resource "aws_inspector_resource_group" "bar" { tags { Name = "${aws_instance.inspector-instance.tags.Name}" } } resource "aws_inspector_assessment_target" "myinspect" { name = "inspector-instance-assessment" resource_group_arn = "${aws_inspector_resource_group.bar.arn}" } resource "Image1- Assessment Targets were specified with Tag Name inside the AWS Inspector" "foo" { name = "bar template" target_arn = "${aws_inspector_assessment_target.myinspect.arn}" duration = 3600 rules_package_arns = [ "arn:aws:inspector:us-east-1:316112463485:rulespackage/0-gEjTy7T7", "arn:aws:inspector:us-east-1:316112463485:rulespackage/0-rExsr2X8", "arn:aws:inspector:us-east-1:316112463485:rulespackage/0-R01qwB5Q", "arn:aws:inspector:us-east-1:316112463485:rulespackage/0-gBONHN9h", ] }

Explanation:

Please note that this code is only for demonstration purposes. I have not added several other security features to the EC2 deployment like VPCs, and more restrictive security groups. That’s beyond the scope of this article.

Now, once I run “terraform apply”, I would find that the EC2 server (ubuntu 16) gets provisioned and the inspector agent gets installed in the server.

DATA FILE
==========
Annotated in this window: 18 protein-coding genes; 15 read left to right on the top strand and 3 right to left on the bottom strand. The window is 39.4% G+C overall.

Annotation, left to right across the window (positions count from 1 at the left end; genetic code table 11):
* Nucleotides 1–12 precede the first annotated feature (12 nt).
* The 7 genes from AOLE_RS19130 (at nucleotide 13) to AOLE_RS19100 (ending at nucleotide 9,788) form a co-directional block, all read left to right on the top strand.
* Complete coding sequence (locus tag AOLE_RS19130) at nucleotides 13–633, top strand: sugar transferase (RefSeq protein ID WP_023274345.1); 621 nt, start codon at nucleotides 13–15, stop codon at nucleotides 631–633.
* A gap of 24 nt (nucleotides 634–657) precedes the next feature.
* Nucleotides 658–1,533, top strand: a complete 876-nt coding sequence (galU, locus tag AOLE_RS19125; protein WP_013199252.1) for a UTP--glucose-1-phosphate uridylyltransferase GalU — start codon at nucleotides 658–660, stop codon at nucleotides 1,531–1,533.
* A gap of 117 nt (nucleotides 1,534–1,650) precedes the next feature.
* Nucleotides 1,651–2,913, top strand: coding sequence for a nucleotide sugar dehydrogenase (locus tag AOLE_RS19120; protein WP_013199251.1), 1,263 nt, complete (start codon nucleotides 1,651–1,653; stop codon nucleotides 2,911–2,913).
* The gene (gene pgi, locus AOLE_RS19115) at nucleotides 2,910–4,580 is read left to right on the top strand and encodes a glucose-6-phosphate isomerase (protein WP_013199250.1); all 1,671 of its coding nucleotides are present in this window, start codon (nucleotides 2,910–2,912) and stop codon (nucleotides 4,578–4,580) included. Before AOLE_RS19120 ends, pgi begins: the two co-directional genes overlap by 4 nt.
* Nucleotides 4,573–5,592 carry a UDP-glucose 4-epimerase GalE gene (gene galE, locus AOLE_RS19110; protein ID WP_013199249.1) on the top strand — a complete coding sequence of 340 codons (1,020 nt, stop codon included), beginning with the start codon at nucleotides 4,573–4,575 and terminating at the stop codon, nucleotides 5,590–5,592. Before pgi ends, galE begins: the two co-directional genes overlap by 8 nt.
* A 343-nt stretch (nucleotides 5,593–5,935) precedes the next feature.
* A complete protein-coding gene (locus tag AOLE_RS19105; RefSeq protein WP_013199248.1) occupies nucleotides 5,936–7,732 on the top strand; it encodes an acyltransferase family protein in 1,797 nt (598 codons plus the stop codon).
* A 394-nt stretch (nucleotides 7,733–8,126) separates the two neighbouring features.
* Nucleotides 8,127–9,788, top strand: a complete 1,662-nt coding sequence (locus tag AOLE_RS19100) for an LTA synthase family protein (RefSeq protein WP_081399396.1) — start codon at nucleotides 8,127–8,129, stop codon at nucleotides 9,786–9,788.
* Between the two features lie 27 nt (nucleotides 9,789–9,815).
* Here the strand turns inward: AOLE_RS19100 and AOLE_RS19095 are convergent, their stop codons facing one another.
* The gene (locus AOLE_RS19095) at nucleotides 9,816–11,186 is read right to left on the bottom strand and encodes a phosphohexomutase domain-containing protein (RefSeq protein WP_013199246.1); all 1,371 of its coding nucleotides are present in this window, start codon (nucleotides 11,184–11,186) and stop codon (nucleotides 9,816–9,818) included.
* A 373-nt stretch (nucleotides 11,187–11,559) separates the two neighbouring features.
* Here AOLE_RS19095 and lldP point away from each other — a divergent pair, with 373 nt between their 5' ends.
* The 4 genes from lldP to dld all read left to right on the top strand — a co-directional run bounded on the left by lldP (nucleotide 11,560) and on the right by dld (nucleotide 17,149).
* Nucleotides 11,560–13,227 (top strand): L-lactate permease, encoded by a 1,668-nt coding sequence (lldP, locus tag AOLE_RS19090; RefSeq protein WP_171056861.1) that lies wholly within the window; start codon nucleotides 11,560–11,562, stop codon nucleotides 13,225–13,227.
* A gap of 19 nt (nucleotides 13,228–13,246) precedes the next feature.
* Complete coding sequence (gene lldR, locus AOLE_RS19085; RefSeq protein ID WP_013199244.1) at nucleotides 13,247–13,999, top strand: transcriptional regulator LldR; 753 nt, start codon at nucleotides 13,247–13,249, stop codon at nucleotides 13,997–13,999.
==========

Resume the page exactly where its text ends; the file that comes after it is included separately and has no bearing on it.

Subsequently, an Amazon Inspector Assessment also gets provisioned, based on the Resource Group, Assessment Rules and Targets.

Blog1

Image 1 - Assessment Targets were specified with Tag Name inside the AWS Inspector

Blog2

Image 2 - Assessment Template provisioned by Terraform for specific target “bar template”

All that remains now is to actually “run” the assessment. Unfortunately, I didnt find any terraform modules that run the assessment for you (I may be wrong). However, since AWS can be completely controlled with its SDK, you can use boto (or equivalent) to invoke the “run_assessment()” function.

For this example, I manually invoked the “Run Assessment” and these are the example of some of the results.

Blog3

Image 3 - Assessment was run for template which was identified few issues and report gets generated inside the Inspector

Blog4

Image 4 - AWS  Inspector runs on assessment against specified target and found few issues with High severity

Conclusion

Are you interested in reading more such How To's or DIYs? Read the articles on automating BURP with Jenkins CI and ZAP with Jenkins CI at these links.